Medicolegal Issues

SHM Surveys Revisited


 

The Benchmarks Committee has had a busy 2006 so far. Many thanks to the 400-plus hospital medicine groups that completed the 2005-06 SHM survey, “The Authoritative Source on the State of Hospital Medicine,” as well as those of you who participated in the follow-up survey to clarify questions around additional revenue or supplements to program income.

We had some behind-the-scenes work on the survey. After the first pass of data analysis, it became clear that there was something amiss with the responses pertaining to the supplemental income questions. Only 47% of programs reported that they received additional income from hospitals or other sources. This seemed incompatible with what we know about current payment rates for fee-for-service work. A quick discussion took place among the committee and we decided to resurvey the group with more precise questions on exactly how finances flow into a program. As you have seen, the additional results bore out our suspicions. With the revised survey tool, 97% of the programs (when re-queried) reported receiving income above and beyond fees from direct patient care.

A recommendation came out of our meeting to change from large-scale, all-encompassing, biannual surveys to smaller annual surveys.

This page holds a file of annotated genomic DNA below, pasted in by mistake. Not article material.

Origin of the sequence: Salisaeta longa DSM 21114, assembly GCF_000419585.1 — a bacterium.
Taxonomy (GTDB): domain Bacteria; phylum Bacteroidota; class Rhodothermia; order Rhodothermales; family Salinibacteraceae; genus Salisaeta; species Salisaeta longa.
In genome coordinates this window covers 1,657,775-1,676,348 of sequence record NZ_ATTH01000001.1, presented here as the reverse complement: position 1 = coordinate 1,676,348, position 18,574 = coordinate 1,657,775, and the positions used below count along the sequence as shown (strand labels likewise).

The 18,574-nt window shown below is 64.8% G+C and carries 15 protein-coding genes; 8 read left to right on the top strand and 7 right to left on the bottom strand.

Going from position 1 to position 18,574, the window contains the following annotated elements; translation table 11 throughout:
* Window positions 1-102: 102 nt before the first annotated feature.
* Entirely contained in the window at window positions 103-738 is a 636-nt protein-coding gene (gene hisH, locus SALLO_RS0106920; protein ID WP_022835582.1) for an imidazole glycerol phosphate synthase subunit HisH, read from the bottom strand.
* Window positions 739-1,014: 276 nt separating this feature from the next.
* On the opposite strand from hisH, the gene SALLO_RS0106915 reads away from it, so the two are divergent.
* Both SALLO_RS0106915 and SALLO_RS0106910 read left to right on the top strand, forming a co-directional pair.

It was a Herculean task of digesting and formatting the data into usable form. SHM Senior Vice President Joe Miller deserves many thanks for poring through the data and creating something that all of you can use to better your programs.

Now, a few words about the recent annual meeting in Washington, DC: The work of the Benchmarks Committee was highlighted by SHM CEO Larry Wellikson, MD, in a plenary session on the first day of the meeting. An insightful panel discussion followed in which panel members Bob Wachter, MD (representing academic hospital medicine), Mary Jo Gorman, MD (corporate hospital medicine), and John Nelson, MD (community hospital medicine) gave some insightful commentary on the results of the survey and then fielded questions from the audience.

In between sessions at the conference, the committee held its annual face-to-face meeting and discussed plans for the year.

Under the guidance and editorial excellence of committee member Leslie Flores, the Benchmarks Committee continues to make strong progress with the dashboard project. As you may recall, this project will document and describe 10 commonly used dashboard metrics, including sample reports. There are plans for this material to be published as a supplement to The Hospitalist later this year.

The committee discussed the type of surveys conducted by SHM. A recommendation came out of our meeting to change from large-scale, all-encompassing, biannual surveys to smaller annual surveys. The annual survey would alternate its focus every other year between evaluating individuals’ productivity and compensation, and the characteristics of hospital medicine groups. Each survey would also have the flexibility to address specific timely questions that might focus on a specific research or hot topic of the day. The goal is to get our first trial survey out by the end of 2006, which would focus on group characteristics.

Lastly, a big thank you to our outgoing chairperson, Teresa Jones. Her hard work and organizational skills are going to be a tough act to follow.